We're in the final staging of our new medley we've been working on for the parks down here. It's really not ready for prime time, but tomorrow is our first show and if we don't get out and do it eventually, it'll never happen and it's too cute to just let go. However, the little club house here is next to living quarters of someone who likes to lock it up and a decent hour and probably wouldn't appreciate blasting music to try to sleep to.

The preferred practice time is early afternoon, when brains are still functioning, but again, the Broncos were playing so it was skipped. I put the lid on the chicken, turned it off, and stuffed a hard boiled egg down the kids. Off we went to practice.

Everyone was tired, hungry, and in NO mood to go over some cute piece of entertaining fluff. We have new costume hats that came in today and we were working on how to get them on and off Sean's head, including a mask that must be placed in a way for him to still see his fiddle. Then there are those awful chords that slip the mind when you're tired and hungry.

It went terribly. We got partway through and one song we missed probably half of the chords, so I wanted to go through that song again. Alex's arm was tired, and that started a long discussion on whether or not we should just throw out the new set list for tomorrow and do the same old thing, which isn't so bad because this audience never heard our same old thing. I'd like to say it was a pleasant and calm discussion, but it was mostly grumpy, which takes up more time than pleasant conversations, delaying food and sleep even longer.

After some discussion we agreed to just plug through, then tomorrow I'd sneak some chords for the one song onto the stage where they won't be noticed. I figure, we'll joke about the fact that we'll be running into one another and dropping things, make this part of the entertainment, laugh it off, and the audience may like it anyway, or even perhaps especially because of the mistakes.

We went back to the bus, reheated the chicken, and now we are watching old X-Men cartoons on Netflix.  Mary is going to bed soon and I'm going to watch old Star Trek reruns while I burn more DVDs.

Monday, January 7, 2013

Monday Musings - I'm Famous



It’s another Manic Monday, or time for a Monday Musings. As I write, we are driving from Rockport to the Rio Grande Valley, where we will spend the remainder of our winter, playing for RV parks. Although Rockport is probably our favorite South Texas town, it was time to leave. We were getting stares in Walmart, and people were stopping us in H.E.B., all recognizing us from the shows we’ve played. It was only a matter of time before the Paparazzi show up and start stalking our bus and we get on the cover of “Stars Without Makeup!” *Shudder*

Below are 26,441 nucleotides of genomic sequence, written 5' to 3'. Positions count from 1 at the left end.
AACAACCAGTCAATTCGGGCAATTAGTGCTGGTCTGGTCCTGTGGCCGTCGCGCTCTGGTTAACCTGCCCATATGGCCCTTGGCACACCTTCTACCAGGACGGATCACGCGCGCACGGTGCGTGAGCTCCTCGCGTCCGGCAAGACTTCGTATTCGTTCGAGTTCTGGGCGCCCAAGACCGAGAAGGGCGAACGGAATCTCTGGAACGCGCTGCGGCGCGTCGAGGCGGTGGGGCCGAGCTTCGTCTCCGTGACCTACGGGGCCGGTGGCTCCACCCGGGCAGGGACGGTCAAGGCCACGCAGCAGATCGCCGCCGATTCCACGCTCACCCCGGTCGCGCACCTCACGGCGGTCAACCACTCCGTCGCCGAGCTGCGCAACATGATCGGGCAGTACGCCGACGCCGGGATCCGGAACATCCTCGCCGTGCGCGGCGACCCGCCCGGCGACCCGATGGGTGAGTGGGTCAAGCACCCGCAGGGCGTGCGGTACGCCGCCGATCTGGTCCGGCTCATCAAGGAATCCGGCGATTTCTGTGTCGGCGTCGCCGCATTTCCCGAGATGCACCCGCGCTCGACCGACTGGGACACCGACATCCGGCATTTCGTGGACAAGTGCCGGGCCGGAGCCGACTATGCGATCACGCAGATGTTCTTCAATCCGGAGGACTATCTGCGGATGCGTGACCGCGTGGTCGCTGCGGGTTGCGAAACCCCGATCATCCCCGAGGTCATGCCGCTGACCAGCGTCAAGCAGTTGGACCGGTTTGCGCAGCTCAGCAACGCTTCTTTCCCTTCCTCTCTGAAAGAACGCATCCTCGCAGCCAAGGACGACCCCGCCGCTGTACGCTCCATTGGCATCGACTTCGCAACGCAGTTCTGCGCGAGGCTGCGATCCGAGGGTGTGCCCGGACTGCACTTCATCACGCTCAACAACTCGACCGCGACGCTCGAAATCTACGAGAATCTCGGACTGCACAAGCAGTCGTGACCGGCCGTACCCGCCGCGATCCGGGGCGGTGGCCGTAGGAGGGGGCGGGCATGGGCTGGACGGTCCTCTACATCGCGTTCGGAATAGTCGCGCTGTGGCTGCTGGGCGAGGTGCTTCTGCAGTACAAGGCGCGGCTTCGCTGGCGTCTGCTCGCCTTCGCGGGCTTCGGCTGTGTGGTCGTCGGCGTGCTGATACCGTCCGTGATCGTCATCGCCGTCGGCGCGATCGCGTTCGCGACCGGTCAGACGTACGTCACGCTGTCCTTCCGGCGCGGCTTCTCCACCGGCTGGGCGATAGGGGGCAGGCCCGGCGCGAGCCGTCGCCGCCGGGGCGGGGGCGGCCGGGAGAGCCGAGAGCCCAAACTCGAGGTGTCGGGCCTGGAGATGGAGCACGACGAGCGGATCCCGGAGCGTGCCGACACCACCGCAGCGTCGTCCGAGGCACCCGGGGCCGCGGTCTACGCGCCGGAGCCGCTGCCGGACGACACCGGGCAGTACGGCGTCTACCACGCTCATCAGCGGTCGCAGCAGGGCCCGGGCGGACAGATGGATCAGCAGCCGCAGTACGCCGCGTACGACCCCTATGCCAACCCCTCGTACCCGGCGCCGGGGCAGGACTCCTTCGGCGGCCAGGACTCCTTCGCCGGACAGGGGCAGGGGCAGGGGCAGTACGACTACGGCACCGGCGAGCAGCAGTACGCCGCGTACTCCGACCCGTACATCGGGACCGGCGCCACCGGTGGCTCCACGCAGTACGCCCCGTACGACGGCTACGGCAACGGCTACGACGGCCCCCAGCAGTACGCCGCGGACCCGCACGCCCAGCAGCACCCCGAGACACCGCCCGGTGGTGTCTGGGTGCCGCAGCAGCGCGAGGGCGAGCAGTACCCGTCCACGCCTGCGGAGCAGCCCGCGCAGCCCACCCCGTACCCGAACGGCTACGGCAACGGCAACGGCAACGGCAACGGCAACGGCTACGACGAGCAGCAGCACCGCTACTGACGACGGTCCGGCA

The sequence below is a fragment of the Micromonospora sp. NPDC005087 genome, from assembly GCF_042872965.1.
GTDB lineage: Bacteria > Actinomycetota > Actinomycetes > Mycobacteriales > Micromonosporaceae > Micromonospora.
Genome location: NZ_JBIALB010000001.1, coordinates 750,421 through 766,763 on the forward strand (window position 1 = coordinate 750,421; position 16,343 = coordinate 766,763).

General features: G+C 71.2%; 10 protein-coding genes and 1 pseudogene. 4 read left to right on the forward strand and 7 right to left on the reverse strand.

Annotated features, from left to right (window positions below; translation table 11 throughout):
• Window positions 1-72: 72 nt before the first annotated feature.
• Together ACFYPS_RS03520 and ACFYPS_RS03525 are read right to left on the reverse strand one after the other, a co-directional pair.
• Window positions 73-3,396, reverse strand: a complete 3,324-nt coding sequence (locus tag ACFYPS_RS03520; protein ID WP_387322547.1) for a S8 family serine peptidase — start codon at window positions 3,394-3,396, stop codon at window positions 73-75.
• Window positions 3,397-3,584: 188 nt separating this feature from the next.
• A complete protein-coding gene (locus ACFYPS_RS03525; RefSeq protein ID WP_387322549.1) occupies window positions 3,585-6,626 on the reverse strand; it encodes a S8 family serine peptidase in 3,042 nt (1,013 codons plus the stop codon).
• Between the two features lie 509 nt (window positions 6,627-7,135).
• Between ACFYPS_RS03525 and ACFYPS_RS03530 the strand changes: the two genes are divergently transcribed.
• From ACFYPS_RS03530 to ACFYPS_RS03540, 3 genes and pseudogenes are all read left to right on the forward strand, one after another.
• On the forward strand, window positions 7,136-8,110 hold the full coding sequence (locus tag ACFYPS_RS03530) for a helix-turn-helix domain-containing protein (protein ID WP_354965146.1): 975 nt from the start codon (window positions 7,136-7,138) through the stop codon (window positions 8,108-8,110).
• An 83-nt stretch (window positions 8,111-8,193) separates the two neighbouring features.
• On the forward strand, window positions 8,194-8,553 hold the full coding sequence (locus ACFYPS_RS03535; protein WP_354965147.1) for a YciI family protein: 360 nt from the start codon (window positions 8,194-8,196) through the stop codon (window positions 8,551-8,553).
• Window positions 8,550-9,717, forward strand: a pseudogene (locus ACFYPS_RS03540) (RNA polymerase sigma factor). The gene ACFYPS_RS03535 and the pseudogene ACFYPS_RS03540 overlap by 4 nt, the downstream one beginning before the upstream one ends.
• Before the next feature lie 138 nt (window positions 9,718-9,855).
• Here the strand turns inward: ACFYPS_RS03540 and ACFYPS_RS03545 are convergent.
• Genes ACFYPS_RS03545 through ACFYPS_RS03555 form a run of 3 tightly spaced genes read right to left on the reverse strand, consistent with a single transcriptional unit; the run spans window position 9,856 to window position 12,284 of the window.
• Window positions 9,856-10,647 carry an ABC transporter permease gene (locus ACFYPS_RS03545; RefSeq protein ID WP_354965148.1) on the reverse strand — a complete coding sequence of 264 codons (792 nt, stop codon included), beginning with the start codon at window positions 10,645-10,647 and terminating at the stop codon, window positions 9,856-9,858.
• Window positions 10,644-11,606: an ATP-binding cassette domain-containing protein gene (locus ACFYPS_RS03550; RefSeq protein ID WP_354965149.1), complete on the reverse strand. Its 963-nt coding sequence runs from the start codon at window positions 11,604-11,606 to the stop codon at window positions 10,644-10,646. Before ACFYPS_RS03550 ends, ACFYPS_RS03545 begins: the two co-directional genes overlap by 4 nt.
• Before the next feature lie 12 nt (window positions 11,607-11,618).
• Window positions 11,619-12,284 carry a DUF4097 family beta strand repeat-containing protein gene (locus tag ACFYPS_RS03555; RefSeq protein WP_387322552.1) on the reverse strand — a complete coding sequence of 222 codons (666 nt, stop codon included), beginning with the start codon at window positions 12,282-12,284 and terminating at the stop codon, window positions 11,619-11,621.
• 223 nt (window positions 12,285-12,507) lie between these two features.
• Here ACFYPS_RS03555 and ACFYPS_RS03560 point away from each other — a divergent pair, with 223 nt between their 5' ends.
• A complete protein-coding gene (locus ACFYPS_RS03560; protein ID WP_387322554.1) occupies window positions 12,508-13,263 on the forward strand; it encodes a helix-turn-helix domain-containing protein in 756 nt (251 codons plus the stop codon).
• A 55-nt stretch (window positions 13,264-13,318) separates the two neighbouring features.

We had a nice time this weekend at the Rockport Gospel Festival, even though the western gal in me still doesn’t really “get” Southern Gospel. Believe it or not, this was my first time at a festival where they had a lot of Southern Gospel. You don't find it much in Colorado. 

They got us and liked us, so it was great! The twins took a break from manning our CD table (which was tiny and pathetic compared to the big, flashy tables with a ton of CDs and merchandise sold by the Southern Gospel groups - obviously others out there get it), to head to the Dairy Queen across the parking lot. Most of the people at the Dairy Queen were from the festival audience, so the twins found a corner to hide so they could eat their ice cream in peace. They said it was awkward because people kept coming up and talking to them and telling them they were great. Ha! 

Only in Texas. Texas loves us and we love Texas. Such enthusiastic people! We go to Colorado and we get these looks like, "You do whaaat? With your kids? On purpose? Huh? I don't get it." Of course, we go to Arkansas or Missouri and get looks like, "Oh, great. Another family band. Whatever." See, in Texas you're cool, but not over-done.

So, now that we get a little teeny-tiny feeling of being recognized wherever we go, what do we think? I think it’s fun (not sure the twins do) as long as we can leave town and be nobodies again. My worst nightmare would be to  have nowhere to go to just enjoy ourselves. I don’t think I want to be famous. I do, however, like to eat and when you are an entertainer it sure does help when people like you and come to see you, but I’ll leave the mega fame to people like Honey Boo Boo.